The term Blackfriars can refer both to the area and the theatres built there in 1577 and 1596. The Blackfriars area took its name from the Dominican monks who established a monastery in 1221 (Panton, 58). The Blackfriars church was destroyed during Henry VIII‘s Dissolution of the Monasteries and the other monastic buildings were converted into high-class residences (Chalfont, 41). The area continued to enjoy the royal patronage it had for over three centuries, meaning that it was outside the influence of any of the City Guilds.
As a result, James Burbage was able to build his private indoor theatre there in 1596. An earlier Blackfriars theatre had existed from 1577 and 1584, although this was only a series of converted residential rooms (Chalfont, 43). According to Panton the building of Burbage’s theatre contributed to the fact that “by the early 17th century, the area had acquired a reputation as a fashionable place to live (playwrights Ben Jonson and William Shakespeare had homes there, as did artist Anthony van Dyke)” (59).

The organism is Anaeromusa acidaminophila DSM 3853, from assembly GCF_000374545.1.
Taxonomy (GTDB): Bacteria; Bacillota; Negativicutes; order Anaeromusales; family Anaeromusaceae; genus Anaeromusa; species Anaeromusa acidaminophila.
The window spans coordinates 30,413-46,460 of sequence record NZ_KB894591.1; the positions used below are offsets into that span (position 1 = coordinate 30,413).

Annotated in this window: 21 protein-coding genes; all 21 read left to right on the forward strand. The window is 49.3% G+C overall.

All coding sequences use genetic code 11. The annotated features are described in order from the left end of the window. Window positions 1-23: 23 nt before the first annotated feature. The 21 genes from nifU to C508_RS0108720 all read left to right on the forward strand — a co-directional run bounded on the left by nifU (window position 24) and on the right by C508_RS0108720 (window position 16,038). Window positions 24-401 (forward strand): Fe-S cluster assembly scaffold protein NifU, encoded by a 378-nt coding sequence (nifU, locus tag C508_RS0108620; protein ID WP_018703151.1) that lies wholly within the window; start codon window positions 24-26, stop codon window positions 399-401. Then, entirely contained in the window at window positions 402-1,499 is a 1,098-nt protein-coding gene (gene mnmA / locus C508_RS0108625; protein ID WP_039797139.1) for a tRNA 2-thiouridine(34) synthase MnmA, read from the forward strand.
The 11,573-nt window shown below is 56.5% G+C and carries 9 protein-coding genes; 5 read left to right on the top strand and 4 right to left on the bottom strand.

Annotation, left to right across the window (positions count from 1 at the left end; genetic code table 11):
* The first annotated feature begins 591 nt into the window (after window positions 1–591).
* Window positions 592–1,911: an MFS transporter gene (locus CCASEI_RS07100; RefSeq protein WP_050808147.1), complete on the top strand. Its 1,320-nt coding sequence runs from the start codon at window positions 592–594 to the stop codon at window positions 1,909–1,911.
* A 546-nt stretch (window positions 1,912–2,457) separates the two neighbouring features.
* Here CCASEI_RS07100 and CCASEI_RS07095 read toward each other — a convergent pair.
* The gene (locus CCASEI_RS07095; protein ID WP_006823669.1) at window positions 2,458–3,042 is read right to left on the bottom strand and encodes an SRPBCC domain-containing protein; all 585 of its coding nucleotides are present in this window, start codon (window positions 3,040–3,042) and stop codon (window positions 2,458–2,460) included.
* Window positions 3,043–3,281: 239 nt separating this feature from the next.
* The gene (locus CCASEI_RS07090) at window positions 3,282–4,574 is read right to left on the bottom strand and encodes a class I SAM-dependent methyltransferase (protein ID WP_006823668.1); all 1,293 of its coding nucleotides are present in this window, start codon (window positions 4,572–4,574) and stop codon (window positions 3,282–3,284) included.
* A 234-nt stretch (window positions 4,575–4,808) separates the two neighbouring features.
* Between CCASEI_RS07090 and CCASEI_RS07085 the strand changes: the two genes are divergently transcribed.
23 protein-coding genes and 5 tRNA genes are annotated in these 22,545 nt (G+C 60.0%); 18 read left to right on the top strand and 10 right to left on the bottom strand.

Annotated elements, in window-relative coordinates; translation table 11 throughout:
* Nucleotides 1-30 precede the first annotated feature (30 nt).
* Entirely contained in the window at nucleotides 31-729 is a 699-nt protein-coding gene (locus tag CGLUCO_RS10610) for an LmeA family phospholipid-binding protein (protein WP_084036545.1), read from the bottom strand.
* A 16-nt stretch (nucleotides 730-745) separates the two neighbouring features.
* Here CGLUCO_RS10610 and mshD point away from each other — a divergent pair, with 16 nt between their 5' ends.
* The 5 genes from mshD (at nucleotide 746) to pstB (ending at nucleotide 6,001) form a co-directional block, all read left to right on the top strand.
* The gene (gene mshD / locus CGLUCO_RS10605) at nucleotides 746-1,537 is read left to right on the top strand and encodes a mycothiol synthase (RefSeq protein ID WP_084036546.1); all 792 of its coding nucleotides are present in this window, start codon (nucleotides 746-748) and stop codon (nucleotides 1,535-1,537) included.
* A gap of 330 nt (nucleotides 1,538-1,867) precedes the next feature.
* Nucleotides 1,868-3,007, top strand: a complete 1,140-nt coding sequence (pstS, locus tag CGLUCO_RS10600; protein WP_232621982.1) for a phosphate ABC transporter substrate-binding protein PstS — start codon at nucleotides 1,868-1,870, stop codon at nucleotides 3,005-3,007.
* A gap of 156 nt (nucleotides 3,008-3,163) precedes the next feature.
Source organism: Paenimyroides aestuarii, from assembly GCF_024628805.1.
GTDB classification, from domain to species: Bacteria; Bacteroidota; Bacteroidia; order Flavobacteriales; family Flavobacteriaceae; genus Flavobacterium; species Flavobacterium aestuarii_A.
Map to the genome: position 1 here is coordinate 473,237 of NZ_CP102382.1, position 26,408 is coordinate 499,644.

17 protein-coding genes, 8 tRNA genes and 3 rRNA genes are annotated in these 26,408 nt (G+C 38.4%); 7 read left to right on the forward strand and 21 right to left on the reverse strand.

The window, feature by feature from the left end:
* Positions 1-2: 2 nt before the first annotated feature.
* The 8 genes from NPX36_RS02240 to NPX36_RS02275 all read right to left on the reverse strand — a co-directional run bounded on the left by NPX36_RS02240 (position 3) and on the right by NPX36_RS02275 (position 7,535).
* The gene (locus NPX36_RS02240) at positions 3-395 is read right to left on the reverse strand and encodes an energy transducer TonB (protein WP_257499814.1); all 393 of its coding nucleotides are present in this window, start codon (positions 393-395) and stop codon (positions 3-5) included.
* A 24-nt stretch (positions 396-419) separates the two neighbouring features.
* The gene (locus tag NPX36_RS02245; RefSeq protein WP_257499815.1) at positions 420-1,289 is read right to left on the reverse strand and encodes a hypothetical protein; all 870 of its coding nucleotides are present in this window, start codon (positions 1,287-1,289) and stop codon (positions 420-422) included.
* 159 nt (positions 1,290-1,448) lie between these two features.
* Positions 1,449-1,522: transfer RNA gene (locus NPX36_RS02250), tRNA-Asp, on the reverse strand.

Eastward Ho was performed for the first time at the Blackfriars Theatre in 1605 by the company of boy actors known as the Children of Her Majesty’s Revels.The play makes metatheatrical references to the space of the playhouse in Act 5, with Quicksilver conflating the space of the city streets and the theatrical space filled with an audience. Quicksilver imagines that the seated audience are people looking out of their houses onto the street, as if they were watching a street Pageant.
Quicksilver: “Stay, sir, I perceive the multitude are gathered together to view our coming out at the Counter. See, if the streets and the fronts of the houses be not stuck with people, and the windows filled with ladies, as on the solemn day of the Pageant” (5.5.1-6)
The Roaring Girl
The reference to Blackfriars in The Roaring Girl is to the area rather than the theatre: more specifically to the landing stage at Blackfriars Stairs where Sir Alexander thinks his son and Moll have fled to.
Sir Alexander: “Delay no time, sweet gentlemen: to Blackfriars!
We’ll take a pair of oars and make after ’em”